How to create a compelling CV

Alexandra Greenhalgh
09.04.20 – 05 Mins Read

Expert advice to help you create the perfect graduate CV…

Your CV is your chance to grab an employer’s attention, convince them of your potential and make sure they want to meet you. Vita Student has teamed up with 2 of the world’s leading authorities to create an effective, stand-out CV – Prospects & The James Innes Group: The CV Centre.

We’ll take you step-by-step through each section of your CV. You’ll find CV do’s and don’ts, tips and advice plus a carefully crafted CV template to make sure yours is perfect!

Let’s get started…



Personal Details

Start with your name, and follow up with your address, phone number, email and any links to an online portfolio or blog. Present the information as a letterhead, not on a list (this looks more professional AND will save you some precious space in the body of your CV later!)

Professional Profile

Your professional profile is like the personal statement of your CV – your first chance to sell yourself. It must tell the reader who you are, what your experience is and what your strengths are. Be sure to do this swiftly and succinctly – no waffling!

Some rules of thumb for your personal profile…

Education & Qualifications

Your education and qualifications should be written in reverse chronological order – most recent qualifications first and simply summarise the rest. This section should take up NO MORE than three to four lines. As a graduate candidate, all a recruiter needs to know is:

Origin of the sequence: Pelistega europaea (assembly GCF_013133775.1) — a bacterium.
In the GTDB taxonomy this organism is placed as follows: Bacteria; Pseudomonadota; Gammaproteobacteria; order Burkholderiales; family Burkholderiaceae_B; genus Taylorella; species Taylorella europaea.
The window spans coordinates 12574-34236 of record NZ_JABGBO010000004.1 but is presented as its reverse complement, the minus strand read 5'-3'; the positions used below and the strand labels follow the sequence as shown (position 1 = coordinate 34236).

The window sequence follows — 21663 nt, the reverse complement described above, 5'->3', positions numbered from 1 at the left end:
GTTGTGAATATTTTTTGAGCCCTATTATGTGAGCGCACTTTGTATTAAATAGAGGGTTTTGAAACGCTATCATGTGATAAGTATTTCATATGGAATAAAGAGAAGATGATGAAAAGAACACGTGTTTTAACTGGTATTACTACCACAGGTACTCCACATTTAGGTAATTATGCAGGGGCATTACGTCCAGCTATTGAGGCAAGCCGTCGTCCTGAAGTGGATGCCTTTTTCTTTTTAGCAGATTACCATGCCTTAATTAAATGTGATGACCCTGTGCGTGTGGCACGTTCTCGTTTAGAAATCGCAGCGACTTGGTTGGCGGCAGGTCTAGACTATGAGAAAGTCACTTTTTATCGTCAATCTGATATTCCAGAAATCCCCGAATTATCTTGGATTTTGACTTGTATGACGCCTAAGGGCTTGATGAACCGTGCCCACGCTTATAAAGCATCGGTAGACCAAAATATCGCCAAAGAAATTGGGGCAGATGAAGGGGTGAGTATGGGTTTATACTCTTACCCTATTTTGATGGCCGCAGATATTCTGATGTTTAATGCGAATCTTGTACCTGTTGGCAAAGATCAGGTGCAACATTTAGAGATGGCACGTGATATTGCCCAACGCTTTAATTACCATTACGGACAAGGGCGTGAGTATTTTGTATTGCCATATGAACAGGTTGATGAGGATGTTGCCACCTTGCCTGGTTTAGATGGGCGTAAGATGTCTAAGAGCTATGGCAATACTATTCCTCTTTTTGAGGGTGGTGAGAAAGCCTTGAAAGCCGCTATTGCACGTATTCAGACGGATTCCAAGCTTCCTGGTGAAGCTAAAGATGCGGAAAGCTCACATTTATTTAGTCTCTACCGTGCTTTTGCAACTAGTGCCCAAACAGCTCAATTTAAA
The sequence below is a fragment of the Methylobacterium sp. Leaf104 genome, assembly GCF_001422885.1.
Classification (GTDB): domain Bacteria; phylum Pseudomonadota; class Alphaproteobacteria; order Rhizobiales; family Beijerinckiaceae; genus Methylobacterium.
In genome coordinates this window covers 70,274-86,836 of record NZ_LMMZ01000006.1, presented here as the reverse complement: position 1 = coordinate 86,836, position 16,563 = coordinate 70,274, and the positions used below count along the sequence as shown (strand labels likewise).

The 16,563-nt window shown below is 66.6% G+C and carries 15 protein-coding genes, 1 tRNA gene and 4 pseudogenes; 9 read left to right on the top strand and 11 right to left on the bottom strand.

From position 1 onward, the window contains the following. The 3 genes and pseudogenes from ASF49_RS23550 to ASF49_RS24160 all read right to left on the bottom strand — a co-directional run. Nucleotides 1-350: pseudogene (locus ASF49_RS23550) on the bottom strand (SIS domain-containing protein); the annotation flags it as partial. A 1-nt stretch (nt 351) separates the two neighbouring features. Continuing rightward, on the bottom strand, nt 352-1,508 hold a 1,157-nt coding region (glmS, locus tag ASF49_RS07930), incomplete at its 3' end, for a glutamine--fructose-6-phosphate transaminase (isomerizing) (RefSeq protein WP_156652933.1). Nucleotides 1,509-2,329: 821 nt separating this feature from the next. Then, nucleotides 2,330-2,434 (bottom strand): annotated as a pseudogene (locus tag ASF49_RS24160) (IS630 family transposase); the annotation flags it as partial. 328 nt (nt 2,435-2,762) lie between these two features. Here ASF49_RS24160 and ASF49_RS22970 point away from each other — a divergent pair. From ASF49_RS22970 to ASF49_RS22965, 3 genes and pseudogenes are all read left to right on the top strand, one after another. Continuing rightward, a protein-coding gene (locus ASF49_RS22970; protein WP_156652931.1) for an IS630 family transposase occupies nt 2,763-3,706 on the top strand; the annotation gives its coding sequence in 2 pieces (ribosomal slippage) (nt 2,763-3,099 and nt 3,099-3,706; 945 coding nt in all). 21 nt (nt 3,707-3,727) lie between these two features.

1. Your degree subject, University & year of graduation

2. Number of A Levels & the year it was achieved

3. Number of GCSE’s including Maths and English &the year it was achieved – simply summarise, don’t list every subject!

Employment History

Just like your education and qualifications, your work history should be written in reverse chronological order. This section requires a little more detail, but still try to keep things as concise as possible.

For each position you’re listing, you’ll need to include the following information:

“Don’t sell yourself short. Remember to include any relevant unpaid work or volunteer experience.”

– James Innes (Founder, The CV Centre)

Key Skills

The skills section of your CV is a great chance to sell your suitability for the role, especially if your work experience is a little limited.

Think about the skills you gained through internships and other work throughout your degree. Regardless of whether or not a skill was gained in a professional setting, write it down! Remember, as tempting as it may be, DO NOT lie. You don’t want to be the person who claims to be fluent in Finnish only to be faced with a Scandinavian interviewer!

Once you have your list of skills, break them up and list them in a logical order under subheadings, if possible under subheadings such as: communication skills; interpersonal skills; technical competencies and research skills .


This section often sparks debate – “is a recruiter really interested?” True, space on your CV is limited, but if you can, always  aim to include it. Your interests give your graduate CV character. Plus, interesting or unusual interests also make for great interview ice breakers!